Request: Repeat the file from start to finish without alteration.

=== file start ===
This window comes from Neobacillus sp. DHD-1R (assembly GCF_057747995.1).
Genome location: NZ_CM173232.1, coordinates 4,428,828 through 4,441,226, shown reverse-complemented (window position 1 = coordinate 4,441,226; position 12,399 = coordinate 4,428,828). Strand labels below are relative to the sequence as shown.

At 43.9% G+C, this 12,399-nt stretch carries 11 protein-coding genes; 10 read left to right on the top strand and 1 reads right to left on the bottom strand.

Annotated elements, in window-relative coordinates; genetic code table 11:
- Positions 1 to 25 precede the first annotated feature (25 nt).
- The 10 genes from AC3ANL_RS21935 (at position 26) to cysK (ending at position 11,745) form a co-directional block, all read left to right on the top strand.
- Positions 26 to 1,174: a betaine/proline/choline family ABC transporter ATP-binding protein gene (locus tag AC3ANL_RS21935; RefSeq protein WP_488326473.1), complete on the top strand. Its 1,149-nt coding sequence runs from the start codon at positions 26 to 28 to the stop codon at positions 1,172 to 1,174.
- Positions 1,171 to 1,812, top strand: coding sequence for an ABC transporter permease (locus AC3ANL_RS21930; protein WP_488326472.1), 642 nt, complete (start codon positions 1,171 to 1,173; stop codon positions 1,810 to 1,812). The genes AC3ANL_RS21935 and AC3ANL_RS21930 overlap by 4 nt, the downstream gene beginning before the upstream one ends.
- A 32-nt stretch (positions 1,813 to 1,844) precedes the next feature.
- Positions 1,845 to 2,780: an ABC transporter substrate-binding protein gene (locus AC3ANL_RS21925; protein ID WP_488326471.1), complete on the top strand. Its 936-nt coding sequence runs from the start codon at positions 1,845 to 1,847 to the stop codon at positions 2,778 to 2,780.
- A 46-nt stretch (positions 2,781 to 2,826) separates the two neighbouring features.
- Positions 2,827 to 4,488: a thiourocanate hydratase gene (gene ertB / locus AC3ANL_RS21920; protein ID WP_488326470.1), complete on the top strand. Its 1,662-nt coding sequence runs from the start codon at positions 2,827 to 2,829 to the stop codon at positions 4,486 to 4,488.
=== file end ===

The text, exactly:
This window comes from Neobacillus sp. DHD-1R (assembly GCF_057747995.1).
Genome location: NZ_CM173232.1, coordinates 4,428,828 through 4,441,226, shown reverse-complemented (window position 1 = coordinate 4,441,226; position 12,399 = coordinate 4,428,828). Strand labels below are relative to the sequence as shown.

At 43.9% G+C, this 12,399-nt stretch carries 11 protein-coding genes; 10 read left to right on the top strand and 1 reads right to left on the bottom strand.

Annotated elements, in window-relative coordinates; genetic code table 11:
- Positions 1 to 25 precede the first annotated feature (25 nt).
- The 10 genes from AC3ANL_RS21935 (at position 26) to cysK (ending at position 11,745) form a co-directional block, all read left to right on the top strand.
- Positions 26 to 1,174: a betaine/proline/choline family ABC transporter ATP-binding protein gene (locus tag AC3ANL_RS21935; RefSeq protein WP_488326473.1), complete on the top strand. Its 1,149-nt coding sequence runs from the start codon at positions 26 to 28 to the stop codon at positions 1,172 to 1,174.
- Positions 1,171 to 1,812, top strand: coding sequence for an ABC transporter permease (locus AC3ANL_RS21930; protein WP_488326472.1), 642 nt, complete (start codon positions 1,171 to 1,173; stop codon positions 1,810 to 1,812). The genes AC3ANL_RS21935 and AC3ANL_RS21930 overlap by 4 nt, the downstream gene beginning before the upstream one ends.
- A 32-nt stretch (positions 1,813 to 1,844) precedes the next feature.
- Positions 1,845 to 2,780: an ABC transporter substrate-binding protein gene (locus AC3ANL_RS21925; protein ID WP_488326471.1), complete on the top strand. Its 936-nt coding sequence runs from the start codon at positions 1,845 to 1,847 to the stop codon at positions 2,778 to 2,780.
- A 46-nt stretch (positions 2,781 to 2,826) separates the two neighbouring features.
- Positions 2,827 to 4,488: a thiourocanate hydratase gene (gene ertB / locus AC3ANL_RS21920; protein ID WP_488326470.1), complete on the top strand. Its 1,662-nt coding sequence runs from the start codon at positions 2,827 to 2,829 to the stop codon at positions 4,486 to 4,488.